Consumers Credit Union Free Rewards Checking Review – New Rate Tiers

ccu_logo_200Consumers Credit Union (CCU) has a Free Rewards Checking account that offers a high interest rate between 3.09% and 4.59% APY if you meet certain requirements. As with similar accounts elsewhere, the catch is if you don’t jump through all of the hoops, you effectively won’t earn any interest at all that month (0.01% APY). As of February 1st, 2016, their rates, balance tiers, and requirements were changed. Let’s take a closer look at the new structure.

Membership
To open a Rewards Checking account, you must be a member. However, CCU has a very open membership policy; basically anyone nationwide can join if they do the following:

  • Join the Consumers Cooperative Association with a one-time $5 fee.
  • Open and maintain a share savings account with a minimum $5 deposit.

Earn 3.09% APY on up to $10,000 + ATM Fee Refunds if you:

  • Complete at least 12 Debit/Check Card point-of-sale purchases (transactions must be made without using your personal identification number [PIN] to count toward the minimum of 12 and must post and clear your account on or before the last day of the calendar month). In stores, select to run it as a “credit” purchase.
  • At least one of the following transactions must post and clear on or before the last day of the calendar month: direct deposit OR ACH debit OR electronic bill payment via CCU’s Free Online Bill Pay.
  • Access Online or Mobile Banking at least once each calendar month
  • Receive e-Documents (enroll and accept the disclosure)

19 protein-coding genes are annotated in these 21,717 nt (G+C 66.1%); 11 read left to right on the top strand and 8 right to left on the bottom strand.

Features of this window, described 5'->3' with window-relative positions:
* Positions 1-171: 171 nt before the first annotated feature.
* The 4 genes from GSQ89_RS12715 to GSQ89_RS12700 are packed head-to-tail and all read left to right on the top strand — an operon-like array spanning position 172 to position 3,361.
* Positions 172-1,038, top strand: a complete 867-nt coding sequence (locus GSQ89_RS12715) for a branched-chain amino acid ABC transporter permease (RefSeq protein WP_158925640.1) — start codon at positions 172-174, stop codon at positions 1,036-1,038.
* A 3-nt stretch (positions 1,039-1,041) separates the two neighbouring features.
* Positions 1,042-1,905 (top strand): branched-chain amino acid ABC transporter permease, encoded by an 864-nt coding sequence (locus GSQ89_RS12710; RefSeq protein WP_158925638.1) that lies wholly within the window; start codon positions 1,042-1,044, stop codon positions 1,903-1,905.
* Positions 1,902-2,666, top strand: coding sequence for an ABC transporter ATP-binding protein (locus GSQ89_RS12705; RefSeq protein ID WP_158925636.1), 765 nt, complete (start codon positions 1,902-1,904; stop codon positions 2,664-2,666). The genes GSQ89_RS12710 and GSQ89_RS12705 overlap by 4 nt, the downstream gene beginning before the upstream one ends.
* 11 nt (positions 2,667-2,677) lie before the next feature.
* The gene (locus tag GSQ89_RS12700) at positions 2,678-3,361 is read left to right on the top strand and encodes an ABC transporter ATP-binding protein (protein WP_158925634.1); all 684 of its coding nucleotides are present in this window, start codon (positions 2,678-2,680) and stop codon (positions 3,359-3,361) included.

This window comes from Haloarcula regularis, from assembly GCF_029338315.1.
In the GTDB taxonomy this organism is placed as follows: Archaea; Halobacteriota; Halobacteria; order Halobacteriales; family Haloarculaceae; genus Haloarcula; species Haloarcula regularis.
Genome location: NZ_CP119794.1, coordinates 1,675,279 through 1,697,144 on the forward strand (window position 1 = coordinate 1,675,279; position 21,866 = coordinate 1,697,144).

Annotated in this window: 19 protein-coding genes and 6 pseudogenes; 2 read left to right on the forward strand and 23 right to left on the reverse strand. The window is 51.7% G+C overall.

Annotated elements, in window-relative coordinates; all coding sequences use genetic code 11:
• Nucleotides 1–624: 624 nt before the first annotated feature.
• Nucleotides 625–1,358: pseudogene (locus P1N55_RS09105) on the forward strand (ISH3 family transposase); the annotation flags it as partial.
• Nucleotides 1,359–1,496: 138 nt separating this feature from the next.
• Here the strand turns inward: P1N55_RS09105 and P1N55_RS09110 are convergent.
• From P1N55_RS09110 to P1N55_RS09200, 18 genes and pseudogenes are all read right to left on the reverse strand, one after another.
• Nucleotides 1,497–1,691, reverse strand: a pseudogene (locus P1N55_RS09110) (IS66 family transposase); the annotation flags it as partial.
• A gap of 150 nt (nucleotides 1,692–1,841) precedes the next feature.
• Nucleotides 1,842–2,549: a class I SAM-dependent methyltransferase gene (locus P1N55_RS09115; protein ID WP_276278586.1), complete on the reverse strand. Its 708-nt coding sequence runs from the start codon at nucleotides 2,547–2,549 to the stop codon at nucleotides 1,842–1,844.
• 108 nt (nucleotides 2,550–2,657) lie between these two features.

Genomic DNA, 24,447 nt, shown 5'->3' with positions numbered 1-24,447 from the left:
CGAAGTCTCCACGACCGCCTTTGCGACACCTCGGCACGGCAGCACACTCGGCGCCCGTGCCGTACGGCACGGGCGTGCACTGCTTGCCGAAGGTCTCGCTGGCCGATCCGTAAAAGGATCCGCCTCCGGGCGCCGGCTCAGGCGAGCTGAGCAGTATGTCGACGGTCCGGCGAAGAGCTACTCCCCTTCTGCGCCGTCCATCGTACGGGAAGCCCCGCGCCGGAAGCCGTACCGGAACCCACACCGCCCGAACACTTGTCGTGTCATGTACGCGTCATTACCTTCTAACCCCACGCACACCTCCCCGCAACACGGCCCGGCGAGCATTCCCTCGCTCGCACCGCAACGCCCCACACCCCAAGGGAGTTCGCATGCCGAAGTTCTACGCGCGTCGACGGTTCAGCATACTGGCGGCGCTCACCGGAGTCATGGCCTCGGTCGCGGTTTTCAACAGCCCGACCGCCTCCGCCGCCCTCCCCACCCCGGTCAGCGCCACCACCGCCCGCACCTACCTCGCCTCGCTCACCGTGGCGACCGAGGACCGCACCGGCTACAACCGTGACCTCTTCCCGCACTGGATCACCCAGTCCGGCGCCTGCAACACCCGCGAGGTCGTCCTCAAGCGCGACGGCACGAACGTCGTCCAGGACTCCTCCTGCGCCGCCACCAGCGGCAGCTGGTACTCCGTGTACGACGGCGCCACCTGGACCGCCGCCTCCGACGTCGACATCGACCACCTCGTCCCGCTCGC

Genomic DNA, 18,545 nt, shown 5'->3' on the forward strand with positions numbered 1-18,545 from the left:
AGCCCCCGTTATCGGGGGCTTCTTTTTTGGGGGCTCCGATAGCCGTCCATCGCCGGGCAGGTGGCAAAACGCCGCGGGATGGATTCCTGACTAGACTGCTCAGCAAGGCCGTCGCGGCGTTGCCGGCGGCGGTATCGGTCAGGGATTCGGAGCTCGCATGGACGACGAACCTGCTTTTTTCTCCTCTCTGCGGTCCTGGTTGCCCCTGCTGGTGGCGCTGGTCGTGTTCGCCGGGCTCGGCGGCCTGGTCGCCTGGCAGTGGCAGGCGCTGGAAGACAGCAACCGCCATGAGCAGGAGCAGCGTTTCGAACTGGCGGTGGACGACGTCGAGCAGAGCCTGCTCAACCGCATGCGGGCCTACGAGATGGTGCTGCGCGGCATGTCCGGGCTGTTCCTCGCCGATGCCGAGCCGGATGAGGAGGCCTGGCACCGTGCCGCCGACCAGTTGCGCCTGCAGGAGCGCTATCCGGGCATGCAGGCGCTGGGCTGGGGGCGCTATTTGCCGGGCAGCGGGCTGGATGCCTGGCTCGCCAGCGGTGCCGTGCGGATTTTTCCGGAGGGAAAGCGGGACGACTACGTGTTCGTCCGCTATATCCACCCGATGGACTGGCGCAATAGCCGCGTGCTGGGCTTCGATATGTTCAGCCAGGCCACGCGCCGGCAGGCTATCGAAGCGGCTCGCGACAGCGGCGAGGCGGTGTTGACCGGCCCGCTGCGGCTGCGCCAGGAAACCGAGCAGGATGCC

Earn 3.59% APY on up to $15,000 + ATM Fee Refunds if you:

  • Complete all of the 3.09% Tier requirements above, plus
  • $500 or more in CCU VISA Credit Card purchase transactions

Earn 4.59% APY on up to $20,000 + ATM Fee Refunds if you:

  • Complete all of the 3.09% Tier requirements above, plus
  • $1,000 or more in CCU VISA Credit Card purchase transactions

A nice feature is that their online interface has a progress tracker, updated daily, telling you number of debit card transaction and the total spend on your CCU credit card.

ccu_tracker

Tracking is also available via their smartphone app (Apple/Android):

ccu_trackerapp

All tiers will also receive:

  • No minimum balance. No monthly service fees.
  • Free online Bill Pay.
  • Mobile check deposit via smartphone app.

Excess Balances
Note that each tier has it’s own specific APY and balance limitations. Here is a table that shows the APY if you exceed the high-interest balance limits.

ccu_excess

Qualifying Credit Cards
If you don’t have a CCU credit card, the best you can do is the 3.09% APY tier. Here is a list of their credit cards. It looks like the best one is their Visa Signature Cash Rebate Card, which offers a 3% cash rebate on up to $6,000 in “Grocery/Convenience Store” purchases annually, 2% cash rebate for “Gas” purchases, and 1% cash rebate for all other purchases. No annual fee.

Cost/Benefit Analysis
As a benchmark, I choose a “no hassle” high-yield savings account which would roughly yield 1% APY. You could also use a certificate of deposit, but a rewards checking account is liquid with no early withdrawal penalties.

  • $10,000 times 3.09% APY would be $309 per year, or $25.75 per month in interest. $10,000 times 1.00% APY would be $100 per year, or $8.33 per month in interest.
  • $15,000 times 3.59% APY would be $538.50 per year, or $44.88 per month in interest. $15,000 times 1.00% APY would be $200 per year, or $16.67 per month in interest.
  • $20,000 times 4.59% APY would be $918 per year, or $76.50 per month in interest. $20,000 times 1.00% APY would be $300 per year, or $25 per month in interest.